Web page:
Central America, in other words, was the crucible that brought together Christian populism, free-market absolutism, and American militarism that now powers the Bush Doctrine. For instance, William J. Murray, a prominent evangelical activist and chairman of the Religious Freedom Coalition, a Christian humanitarian aid group that today focuses its energies on the Middle East, is a strong backer of Bush’s foreign policy. He got his overseas start in Central America in the 1980s, as head of Freedom’s Friends, set up to counter, in his words, “those priests in Nicaragua, with their Liberation theology.”
After Reagan left office and the Central American crises wound down, the concordance between evangelicals and necons begin to fracture. Prominent fundamentalists, such as Pat Robertson, distrusted George Herbert Walker Bush, who epitomized the kind of East Coast liberal Atlanticism that the Right had rebelled against. Bush’s call to create a “New World Order” didn’t help matters, stoking conspiracies of jack boots and black helicopters flying under the flag of the UN. Robertson even suggested that Saddam Hussein was tricked into invading Kuwait in order to justify a war that would help install that order. Yet many fundamentalists extended their increasingly confident engagement in world affairs well beyond Central America, as confirmed by the seven standing ovations that greeted Rice’s speech in Greensboro last month.
Empire’s Workshop, then, can read as the missing link connecting books that focus on one or another conservative group to explain Bush’s foreign policy -- Fukuyama on the neocons, for example, or Kevin Phillips on the fundamentalists -- but overlook the place where they all came together: Central America.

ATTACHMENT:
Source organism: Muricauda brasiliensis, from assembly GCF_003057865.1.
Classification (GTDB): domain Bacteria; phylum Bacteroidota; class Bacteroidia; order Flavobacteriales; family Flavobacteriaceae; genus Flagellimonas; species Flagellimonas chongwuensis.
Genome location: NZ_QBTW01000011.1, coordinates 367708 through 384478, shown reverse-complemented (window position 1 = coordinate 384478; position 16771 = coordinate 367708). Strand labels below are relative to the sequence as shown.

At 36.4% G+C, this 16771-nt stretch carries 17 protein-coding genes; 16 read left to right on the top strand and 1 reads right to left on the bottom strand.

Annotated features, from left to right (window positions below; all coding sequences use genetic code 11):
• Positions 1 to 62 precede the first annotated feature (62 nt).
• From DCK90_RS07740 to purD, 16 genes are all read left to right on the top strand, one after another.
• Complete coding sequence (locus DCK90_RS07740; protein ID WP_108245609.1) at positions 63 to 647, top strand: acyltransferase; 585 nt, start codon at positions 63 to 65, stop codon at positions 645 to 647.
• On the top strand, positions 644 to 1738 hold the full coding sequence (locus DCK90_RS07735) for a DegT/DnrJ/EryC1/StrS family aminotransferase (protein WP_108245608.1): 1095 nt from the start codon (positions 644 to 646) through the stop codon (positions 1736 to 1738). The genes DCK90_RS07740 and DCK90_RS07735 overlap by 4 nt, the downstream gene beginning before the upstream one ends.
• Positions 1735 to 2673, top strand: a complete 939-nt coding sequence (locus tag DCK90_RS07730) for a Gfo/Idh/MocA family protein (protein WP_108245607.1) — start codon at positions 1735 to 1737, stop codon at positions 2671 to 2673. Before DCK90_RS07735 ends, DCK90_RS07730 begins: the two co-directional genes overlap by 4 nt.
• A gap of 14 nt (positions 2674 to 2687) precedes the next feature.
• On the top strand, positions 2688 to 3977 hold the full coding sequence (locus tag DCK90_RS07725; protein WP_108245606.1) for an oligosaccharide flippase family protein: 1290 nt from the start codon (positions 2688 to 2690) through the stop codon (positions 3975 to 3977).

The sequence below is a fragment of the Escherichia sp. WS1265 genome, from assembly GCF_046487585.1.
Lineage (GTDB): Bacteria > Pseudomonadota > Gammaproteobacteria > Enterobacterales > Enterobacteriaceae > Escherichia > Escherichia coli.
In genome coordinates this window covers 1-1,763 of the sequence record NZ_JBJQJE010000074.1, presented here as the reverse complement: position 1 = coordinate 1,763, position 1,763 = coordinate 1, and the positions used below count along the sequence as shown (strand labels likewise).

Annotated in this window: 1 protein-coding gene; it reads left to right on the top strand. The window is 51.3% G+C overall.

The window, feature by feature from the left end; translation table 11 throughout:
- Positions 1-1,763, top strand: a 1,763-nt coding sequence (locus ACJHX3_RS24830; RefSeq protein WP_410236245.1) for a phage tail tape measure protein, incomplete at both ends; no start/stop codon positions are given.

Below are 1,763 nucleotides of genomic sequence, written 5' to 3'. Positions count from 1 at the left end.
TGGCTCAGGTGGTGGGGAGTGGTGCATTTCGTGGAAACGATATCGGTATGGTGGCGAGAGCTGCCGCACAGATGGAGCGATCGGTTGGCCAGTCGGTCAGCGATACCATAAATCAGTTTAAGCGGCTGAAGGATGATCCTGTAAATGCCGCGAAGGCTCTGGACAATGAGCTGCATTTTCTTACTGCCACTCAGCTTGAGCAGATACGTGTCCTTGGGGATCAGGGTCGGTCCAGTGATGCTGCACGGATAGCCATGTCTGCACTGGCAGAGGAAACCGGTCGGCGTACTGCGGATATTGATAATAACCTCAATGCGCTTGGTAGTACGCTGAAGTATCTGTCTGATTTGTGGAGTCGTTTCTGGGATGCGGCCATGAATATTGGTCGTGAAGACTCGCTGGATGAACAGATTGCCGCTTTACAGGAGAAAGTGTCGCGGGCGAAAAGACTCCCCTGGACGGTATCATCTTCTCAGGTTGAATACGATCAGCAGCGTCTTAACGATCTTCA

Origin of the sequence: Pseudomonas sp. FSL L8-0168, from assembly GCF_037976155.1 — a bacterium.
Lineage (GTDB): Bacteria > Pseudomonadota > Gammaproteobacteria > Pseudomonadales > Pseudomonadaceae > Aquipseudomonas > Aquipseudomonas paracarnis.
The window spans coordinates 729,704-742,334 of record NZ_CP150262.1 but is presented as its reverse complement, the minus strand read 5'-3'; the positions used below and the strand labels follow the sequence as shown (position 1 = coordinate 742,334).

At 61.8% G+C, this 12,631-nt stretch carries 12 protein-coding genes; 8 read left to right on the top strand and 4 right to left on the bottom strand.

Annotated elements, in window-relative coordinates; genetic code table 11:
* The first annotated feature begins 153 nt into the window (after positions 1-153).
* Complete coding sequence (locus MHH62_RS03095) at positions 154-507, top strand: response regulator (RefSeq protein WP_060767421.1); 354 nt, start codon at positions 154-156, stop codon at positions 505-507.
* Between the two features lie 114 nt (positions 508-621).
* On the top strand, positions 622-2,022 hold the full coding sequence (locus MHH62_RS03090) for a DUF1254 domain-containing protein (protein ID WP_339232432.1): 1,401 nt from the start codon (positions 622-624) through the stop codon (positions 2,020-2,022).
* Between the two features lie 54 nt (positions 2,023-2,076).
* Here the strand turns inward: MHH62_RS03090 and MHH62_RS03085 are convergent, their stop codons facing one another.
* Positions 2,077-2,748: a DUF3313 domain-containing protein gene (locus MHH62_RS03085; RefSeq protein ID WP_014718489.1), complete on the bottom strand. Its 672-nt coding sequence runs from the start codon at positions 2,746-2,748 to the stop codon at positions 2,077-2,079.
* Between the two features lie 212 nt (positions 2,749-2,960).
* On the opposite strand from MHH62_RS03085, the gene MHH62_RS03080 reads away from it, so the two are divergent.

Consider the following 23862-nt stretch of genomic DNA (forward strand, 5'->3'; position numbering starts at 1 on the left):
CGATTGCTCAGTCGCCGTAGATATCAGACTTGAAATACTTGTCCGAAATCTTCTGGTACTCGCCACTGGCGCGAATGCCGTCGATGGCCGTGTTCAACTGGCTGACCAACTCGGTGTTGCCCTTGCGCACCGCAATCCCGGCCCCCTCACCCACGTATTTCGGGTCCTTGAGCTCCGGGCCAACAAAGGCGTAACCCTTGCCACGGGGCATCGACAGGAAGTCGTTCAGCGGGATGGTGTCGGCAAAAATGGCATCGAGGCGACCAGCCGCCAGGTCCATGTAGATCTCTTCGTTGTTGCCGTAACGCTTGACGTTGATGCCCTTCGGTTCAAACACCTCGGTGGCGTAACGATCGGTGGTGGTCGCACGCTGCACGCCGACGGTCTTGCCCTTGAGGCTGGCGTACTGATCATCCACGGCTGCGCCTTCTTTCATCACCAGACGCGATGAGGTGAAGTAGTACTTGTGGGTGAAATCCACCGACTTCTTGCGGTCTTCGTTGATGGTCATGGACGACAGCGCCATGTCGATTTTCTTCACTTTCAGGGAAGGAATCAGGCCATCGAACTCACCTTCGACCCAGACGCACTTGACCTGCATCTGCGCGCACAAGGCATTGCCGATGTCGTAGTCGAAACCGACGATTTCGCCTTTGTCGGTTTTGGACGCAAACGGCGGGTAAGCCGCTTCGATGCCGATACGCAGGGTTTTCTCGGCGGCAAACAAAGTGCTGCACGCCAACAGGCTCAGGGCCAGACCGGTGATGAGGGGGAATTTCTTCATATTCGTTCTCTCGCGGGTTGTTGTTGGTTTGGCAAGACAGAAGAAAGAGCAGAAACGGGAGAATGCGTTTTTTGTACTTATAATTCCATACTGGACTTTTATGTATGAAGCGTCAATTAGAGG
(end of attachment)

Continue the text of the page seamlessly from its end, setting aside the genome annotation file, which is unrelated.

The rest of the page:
For more, go .
Name: Mark Silverschotz
Hometown: New York, NY
You didn't identify the play by name but I see from the link that it is "Trouble in Paradise." Great film. I had the pleasure, during the summer of 1978, to watch it (alas, on scratchy 16 mm) with none other than Samson Raphaelson, the film's screenwriter, and other members of his Columbia class on "The Screenplay" (this was more of a film criticism class than a "how to" screenwriting class). Before showing the film, he read from his copy of the screenplay, focusing in particular on the opening scene where (in the film, Herbert Marshall) the male lead orders champagne and, making his request to the steward) asks that he be able to "see the moon" in his champagne. We (and he) very much liked his screenplay, but he made a point of bashing "It Happened One Night" which had (two years later) taken home a host of Oscars that "Trouble" didn't. This seemed still to bother him, forty years (!) after the fact. Still, a very sharp, interesting guy he was.
• | 12:22 PM ET |
Say it ain’t so, Joe
I can’t believe is happening.
The NYT's Sabrina Taverinese, who's been doing some fine features from Baghdad, has a piece inside the paper saying Baghdad's central morgue received 1,595 bodies last month, 16 percent more than in May and about double last June's tally. That of course comes after the death of Abu Musab al-Zarqawi and, though the Times doesn't mention it, in the face of the capital's much-vaunted security crackdown. "In terms of the level of violence," the U.S. ambassador to Iraq told the BBC yesterday, Zarqawi's death "has not had any impact at this point."